Finally she released her sorrow and disappointment to Christ. She chose to stop dwelling on the past and forgave the brokenness.
It still hurt that her mother didn’t acknowledge her pain. She accepted the unchanged relationship. Now she is free from her heavy burden.
She allowed Christ to bear her pain and heal her sorrow. She has healed.
The Sorrow of Abandonment
During a time of extreme suffering, my friends abandoned me. This hurt. But by God’s grace I have forgiven them. I am no longer close to them. But I have healed from the hurt they caused me.
How did I heal? How was I able to avoid harboring resentment toward those who abandoned me?
A Process to Heal from Hurt
- Recognize the sin of others against you. Allow yourself to acknowledge that what happened was not okay.
You are only responsible for your own sin and responses. You are not held accountable for others wrongdoing.
- Recognize the wrong you have done and make peace with those affected by your sin. Know that if you confess, Christ forgives.
“If we confess our sins, he is faithful and just and will forgive us our sins and purify us from all unrighteousness.” 1 John 1:9
- Grieve the hurt, loss and pain. Spend time to understand your hurt, but don’t stay there.
“Cast your burden on the Lord, and he will sustain you; he will never permit the righteous to be moved.” Psalm 55:22
- Accept comfort. Release all your sorrows, hurts, and disappointments to Christ our Comforter.
“He heals the brokenhearted and binds up their wounds.” Psalm 147:3
- Put off anger. Release bitterness to Christ.
“Let all bitterness and wrath and anger and clamor and slander be put away from you, along with all malice. Be kind to one another, tenderhearted, forgiving one another, as God in Christ forgave you.” Ephesians 4:31-32
- Release the pain and allow Christ to bear it. Imagine placing the burden of your hurt at Jesus feet, then leave it behind. You are free!
“The Lord is near to the brokenhearted and saves the crushed in spirit.” Psalm 34:18
“Casting all your anxieties on him, because he cares for you.” 1 Peter 5:7
Author’s Note on Abuse
If you are stuck in an abusive relationship, seek help. Jesus came to set the captives free. “He has sent me to proclaim freedom for the prisoners and recovery of sight for the blind, to set the oppressed free” Luke 4:18 b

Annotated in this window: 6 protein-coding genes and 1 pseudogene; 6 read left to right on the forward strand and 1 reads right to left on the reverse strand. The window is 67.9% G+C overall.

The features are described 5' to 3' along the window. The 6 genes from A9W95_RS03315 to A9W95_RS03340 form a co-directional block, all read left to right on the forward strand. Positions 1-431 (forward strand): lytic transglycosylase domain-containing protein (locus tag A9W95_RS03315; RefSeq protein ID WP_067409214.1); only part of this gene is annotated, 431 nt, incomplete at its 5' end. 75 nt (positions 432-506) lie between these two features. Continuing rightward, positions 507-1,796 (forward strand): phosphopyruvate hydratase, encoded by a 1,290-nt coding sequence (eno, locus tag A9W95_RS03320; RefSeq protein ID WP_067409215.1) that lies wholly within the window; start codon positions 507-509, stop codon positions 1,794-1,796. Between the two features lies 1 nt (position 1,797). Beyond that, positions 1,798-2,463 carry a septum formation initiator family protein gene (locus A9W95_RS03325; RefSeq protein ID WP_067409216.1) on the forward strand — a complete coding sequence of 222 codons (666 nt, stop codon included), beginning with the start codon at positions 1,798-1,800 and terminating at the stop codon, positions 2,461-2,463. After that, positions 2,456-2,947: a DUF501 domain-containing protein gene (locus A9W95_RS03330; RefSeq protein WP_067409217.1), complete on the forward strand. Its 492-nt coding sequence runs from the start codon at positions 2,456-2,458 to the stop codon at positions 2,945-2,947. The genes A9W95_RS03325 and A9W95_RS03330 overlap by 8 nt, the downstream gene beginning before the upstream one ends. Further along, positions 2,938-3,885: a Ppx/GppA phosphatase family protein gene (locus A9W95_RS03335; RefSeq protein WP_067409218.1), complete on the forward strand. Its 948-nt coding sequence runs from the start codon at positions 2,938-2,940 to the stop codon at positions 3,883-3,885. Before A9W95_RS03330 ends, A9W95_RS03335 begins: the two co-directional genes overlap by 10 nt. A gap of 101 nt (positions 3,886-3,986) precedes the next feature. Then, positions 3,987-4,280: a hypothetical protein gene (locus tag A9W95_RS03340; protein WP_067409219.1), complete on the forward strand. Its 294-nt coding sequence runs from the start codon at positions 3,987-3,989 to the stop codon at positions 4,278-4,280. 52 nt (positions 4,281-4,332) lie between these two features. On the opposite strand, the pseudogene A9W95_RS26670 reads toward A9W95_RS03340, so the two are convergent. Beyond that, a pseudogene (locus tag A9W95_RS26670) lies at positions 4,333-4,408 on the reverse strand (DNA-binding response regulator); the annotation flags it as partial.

He never wants his precious children to remain in bondage to abusers. Whether the abuse is physical, verbal, or emotional, He hates evil. Seek Him and seek counsel from trusted Christians. You are not bound to anyone who tries to enslave you. Remove yourself from abuse and bring it to light. However don’t give up on praying for your offender. Jesus can restore even the worst of sinners.
The Wilting Rose Project is not certified for legal or council advice. We strongly encourage you reach out to a crisis helpline if you or someone you know is in danger of abuse. Please don’t hesitate. We have compiled these resources* to help you:
Spiritual Self Defense
Focus Ministries 1
Are You in an Abusive Relationship (Focus on the Family)
Domestic Violence Resources (Todays Christian Woman)
Domestic Violence Resources (Dove Christian CounsDeling)
Crisis Hotline (Stop It Now)
Child Help Hotline
Sexual Assault Hotline
*The Wilting Rose Project does not endorse one hundred percent of the content from crisis helplines. However, it is important to know there is always somewhere to go. We encourage anyone in any situation to first call a helpline, (or 9-1-1 if you or someone you know is in immediate danger) but to continue in the journey toward healing by pursuing Biblical counseling. There is no shame in admitting you need help. You are so brave to face this, and you are even more courageous when you can humbly reach out to trustworthy allies and counselors.
A daughter of the King, Gabriella loves to share the teaching that the Lord has given her through the joys and trials of her life. The desire of her heart is to grow her love, knowledge, and maturity for Christ and the truth found in His Word.
2 thoughts on “Forgiving Those Who Have Hurt You”
This is such a good article. Thanks for the new perspective!
You are so welcome, Sarah! We’re so glad it blessed you.